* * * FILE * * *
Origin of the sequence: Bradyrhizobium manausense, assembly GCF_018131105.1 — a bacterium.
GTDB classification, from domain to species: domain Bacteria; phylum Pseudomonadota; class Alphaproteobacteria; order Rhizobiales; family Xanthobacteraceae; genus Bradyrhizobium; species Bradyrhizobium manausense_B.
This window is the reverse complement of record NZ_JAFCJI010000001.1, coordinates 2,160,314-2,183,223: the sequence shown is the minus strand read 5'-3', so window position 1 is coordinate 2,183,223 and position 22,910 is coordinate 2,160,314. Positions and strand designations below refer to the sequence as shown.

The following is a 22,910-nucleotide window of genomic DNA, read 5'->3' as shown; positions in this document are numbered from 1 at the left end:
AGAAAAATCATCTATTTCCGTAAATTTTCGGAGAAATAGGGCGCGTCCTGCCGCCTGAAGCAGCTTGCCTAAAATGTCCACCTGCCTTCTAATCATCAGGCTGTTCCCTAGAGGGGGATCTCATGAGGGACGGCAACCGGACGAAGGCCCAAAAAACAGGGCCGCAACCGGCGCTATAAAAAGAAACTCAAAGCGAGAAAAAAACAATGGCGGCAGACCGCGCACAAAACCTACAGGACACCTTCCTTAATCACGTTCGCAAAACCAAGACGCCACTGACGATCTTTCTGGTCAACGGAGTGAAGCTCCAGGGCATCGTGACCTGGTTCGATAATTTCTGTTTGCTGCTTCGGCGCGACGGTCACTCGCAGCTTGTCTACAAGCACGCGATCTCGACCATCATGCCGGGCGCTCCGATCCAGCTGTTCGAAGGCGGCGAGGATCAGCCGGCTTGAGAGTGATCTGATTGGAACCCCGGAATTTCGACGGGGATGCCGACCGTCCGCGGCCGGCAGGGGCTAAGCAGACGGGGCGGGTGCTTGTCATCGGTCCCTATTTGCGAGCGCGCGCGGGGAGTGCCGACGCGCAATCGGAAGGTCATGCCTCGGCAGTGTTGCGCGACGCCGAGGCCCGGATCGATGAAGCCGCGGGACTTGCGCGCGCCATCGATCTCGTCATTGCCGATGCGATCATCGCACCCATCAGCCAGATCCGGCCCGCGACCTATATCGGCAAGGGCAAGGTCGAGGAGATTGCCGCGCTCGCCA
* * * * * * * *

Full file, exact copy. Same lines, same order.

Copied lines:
Origin of the sequence: Bradyrhizobium manausense, assembly GCF_018131105.1 — a bacterium.
GTDB classification, from domain to species: domain Bacteria; phylum Pseudomonadota; class Alphaproteobacteria; order Rhizobiales; family Xanthobacteraceae; genus Bradyrhizobium; species Bradyrhizobium manausense_B.
This window is the reverse complement of record NZ_JAFCJI010000001.1, coordinates 2,160,314-2,183,223: the sequence shown is the minus strand read 5'-3', so window position 1 is coordinate 2,183,223 and position 22,910 is coordinate 2,160,314. Positions and strand designations below refer to the sequence as shown.

The following is a 22,910-nucleotide window of genomic DNA, read 5'->3' as shown; positions in this document are numbered from 1 at the left end:
AGAAAAATCATCTATTTCCGTAAATTTTCGGAGAAATAGGGCGCGTCCTGCCGCCTGAAGCAGCTTGCCTAAAATGTCCACCTGCCTTCTAATCATCAGGCTGTTCCCTAGAGGGGGATCTCATGAGGGACGGCAACCGGACGAAGGCCCAAAAAACAGGGCCGCAACCGGCGCTATAAAAAGAAACTCAAAGCGAGAAAAAAACAATGGCGGCAGACCGCGCACAAAACCTACAGGACACCTTCCTTAATCACGTTCGCAAAACCAAGACGCCACTGACGATCTTTCTGGTCAACGGAGTGAAGCTCCAGGGCATCGTGACCTGGTTCGATAATTTCTGTTTGCTGCTTCGGCGCGACGGTCACTCGCAGCTTGTCTACAAGCACGCGATCTCGACCATCATGCCGGGCGCTCCGATCCAGCTGTTCGAAGGCGGCGAGGATCAGCCGGCTTGAGAGTGATCTGATTGGAACCCCGGAATTTCGACGGGGATGCCGACCGTCCGCGGCCGGCAGGGGCTAAGCAGACGGGGCGGGTGCTTGTCATCGGTCCCTATTTGCGAGCGCGCGCGGGGAGTGCCGACGCGCAATCGGAAGGTCATGCCTCGGCAGTGTTGCGCGACGCCGAGGCCCGGATCGATGAAGCCGCGGGACTTGCGCGCGCCATCGATCTCGTCATTGCCGATGCGATCATCGCACCCATCAGCCAGATCCGGCCCGCGACCTATATCGGCAAGGGCAAGGTCGAGGAGATTGCCGCGCTCGCCA